Aluminium supply to tighten as prices rebound but ‘structural’ excess capacity remains in China

PUBLISHED : Sunday, 24 April, 2016, 4:01pm
UPDATED : Sunday, 24 April, 2016, 4:01pm

Global and Chinese demand for lightweight industrial metal aluminium will remain strong and supply outside China will continue to tighten this year, creating conditions for firmer prices from near seven-year lows, according to the chief of the world’s second largest producer Rusal.

Rising exports of Chinese processed aluminium products – which were hit with anti-dumping duties in the United States, Australia and the European Union – are also projected to slow down this year as the premium in overseas prices versus domestic prices narrows, chief executive Vladislav Soloviev of the Moscow and Hong Kong-listed firm told the South China Morning Post.

“Rusal estimates that [global] aluminium consumption will grow by 5.7 per cent to 59.5 million tonnes this year,” he said in exclusive written comments to the Post. “Chinese growth is expected to continue to be strong at 7 per cent year-on-year in 2016 to 31 million tonnes.”

Soloviev expects the transportation sector that covers automobile and aviation equipment to continue to lead demand growth, followed by the construction, electrical, consumer durables and packaging sectors.

On the supply side, the projected increase in net capacity addition in China could be more than offset by plant closures elsewhere, he said.

“We see no new significant capacity additions over the next five years outside China, with [the supply] deficit forecast to [rise] sharply in 2016 and expected to surpass 2.4 million tonnes this year,” Soloviev said.

We see no new significant capacity additions over the next five years outside China
Vladislav Soloviev, Rusal chief executive

Rusal believes 1 million tonnes of additional capacity outside China is at risk of being mothballed in this year’s second half if the current depressed prices are sustained, on top of the 1 million tonnes of closures forecast in the 9 months to June 30.

In China, the company projected capacity additions (net of plant closures) to more than double to 1.5 million tonnes this year from 0.7 million tonnes last year, due mainly to a lower level of capacity curtailment, while new plants continue to come on stream.

“Around 50 per cent of closed capacity is highly unprofitable at [an aluminium] price below 12,000 yuan (HK$14,368) per tonne [and] thus has little chance to be restarted,” Soloviev said.

Even if domestic Chinese aluminium prices rise, the restarting of mothballed production lines would be kept in check by rising prices of the raw material bauxite and intermediate product alumina due to tighter supply, he added.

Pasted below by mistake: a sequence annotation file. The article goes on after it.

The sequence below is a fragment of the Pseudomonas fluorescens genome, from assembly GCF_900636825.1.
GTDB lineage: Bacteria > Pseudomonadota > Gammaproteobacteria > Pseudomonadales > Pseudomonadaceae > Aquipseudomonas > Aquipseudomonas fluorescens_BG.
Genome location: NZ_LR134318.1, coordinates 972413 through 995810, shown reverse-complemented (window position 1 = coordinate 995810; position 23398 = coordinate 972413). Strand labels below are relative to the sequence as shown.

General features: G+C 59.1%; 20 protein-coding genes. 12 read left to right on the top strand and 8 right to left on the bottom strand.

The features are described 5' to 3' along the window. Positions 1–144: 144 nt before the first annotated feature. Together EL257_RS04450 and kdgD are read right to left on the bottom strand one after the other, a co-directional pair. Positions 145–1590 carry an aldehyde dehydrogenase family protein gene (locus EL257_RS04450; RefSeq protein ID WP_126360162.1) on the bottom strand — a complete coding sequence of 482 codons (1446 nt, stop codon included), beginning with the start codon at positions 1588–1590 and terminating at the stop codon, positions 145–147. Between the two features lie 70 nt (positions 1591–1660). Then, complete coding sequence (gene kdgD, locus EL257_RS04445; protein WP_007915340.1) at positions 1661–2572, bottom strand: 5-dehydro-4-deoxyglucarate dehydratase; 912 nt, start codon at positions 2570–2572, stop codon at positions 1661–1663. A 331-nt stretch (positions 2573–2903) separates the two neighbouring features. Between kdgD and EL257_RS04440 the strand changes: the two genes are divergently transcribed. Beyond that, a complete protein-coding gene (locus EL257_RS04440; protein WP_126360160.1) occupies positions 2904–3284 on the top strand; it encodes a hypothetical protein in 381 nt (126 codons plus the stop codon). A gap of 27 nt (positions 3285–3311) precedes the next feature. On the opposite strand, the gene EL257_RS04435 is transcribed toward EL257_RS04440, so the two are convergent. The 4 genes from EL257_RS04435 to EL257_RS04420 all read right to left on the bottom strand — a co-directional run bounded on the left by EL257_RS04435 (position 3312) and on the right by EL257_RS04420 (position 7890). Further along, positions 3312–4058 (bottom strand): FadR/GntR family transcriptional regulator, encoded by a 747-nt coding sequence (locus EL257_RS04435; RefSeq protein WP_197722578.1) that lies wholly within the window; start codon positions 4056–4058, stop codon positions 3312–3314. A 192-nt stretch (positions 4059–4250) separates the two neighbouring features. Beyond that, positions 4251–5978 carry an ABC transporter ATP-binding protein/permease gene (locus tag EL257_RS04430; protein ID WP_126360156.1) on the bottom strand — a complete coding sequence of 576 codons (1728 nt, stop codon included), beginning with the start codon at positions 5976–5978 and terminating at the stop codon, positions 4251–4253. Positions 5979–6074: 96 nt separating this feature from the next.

On the back of supply chain restocking and amid signs the economic slowdown has stabilised, aluminium prices have rebounded by more than 10 per cent in the past month to around US$1,635 a tonne, a six-month high, but still not far off their seven-year lows.

China’s aluminium output grew 10.3 per cent last year, down from 12.8 per cent in 2014, and was the fourth consecutive year of slowdown, according to Haitong Securities’ analysts.

“With alumina price rebounding from the trough, the implementation of fees charged by grid operators on grid-connected power plants owned by [smelters], and power plant facilities upgrades to meet more stringent pollution reduction requirements, [mean that] aluminium production costs will rise,” they said in a report. “With supply slightly tight, aluminium price is set to continue its rebound.”

Still, the average plant utilisation rate of China’s aluminium industry stood at only 75 per cent last year, with idled and curtailed capacity amounting to 12.5 per cent the total, according to a China International Captial Corp report.

Soloviev said China’s excess capacity problem is “structural rather than cyclical,” fueled by cheap financing and government subsidies over the past few years.

“This is a vicious cycle: while volumes increase, prices and margins fall,” he said. “This makes it impossible to invest in innovation or create new high-end products ... the best solution would be to keep four to five large players [by consolidating] the industry.”

Shandong province-based China Hongqiao, the world’s third largest aluminium smelter in 2013, unseated Rusal in the No 1 position last year, after it expanded annual capacity by 3.17 million tonnes in the three years to the end of last year.

Its new production lines are among the most energy-efficient and cost-competitive globally.

Hongqiao planned to grow capacity by a further 15.6 per cent this year to 6 million tonnes, which it said would be the last phase of its expansion plan approved by the government.

By contrast, Rusal mothballed 647,000 tonnes of capacity between 2012 and 2014.

Heidi Brock, president of the Aluminum Association that represents US firms, said earlier this month that China’s share of aluminium production jumped from 10 per cent of the global total a decade ago to over 55 per cent last year, while that in the rest of the world fell or remained flat.

She said the US has lost 3,500 jobs as smelters were forced to idle 60 per cent of their capacity, while Chinese capacity grew both due to new capacity additions and insufficient closure of uncompetitive production lines that have been in operation only because of subsidised electricity.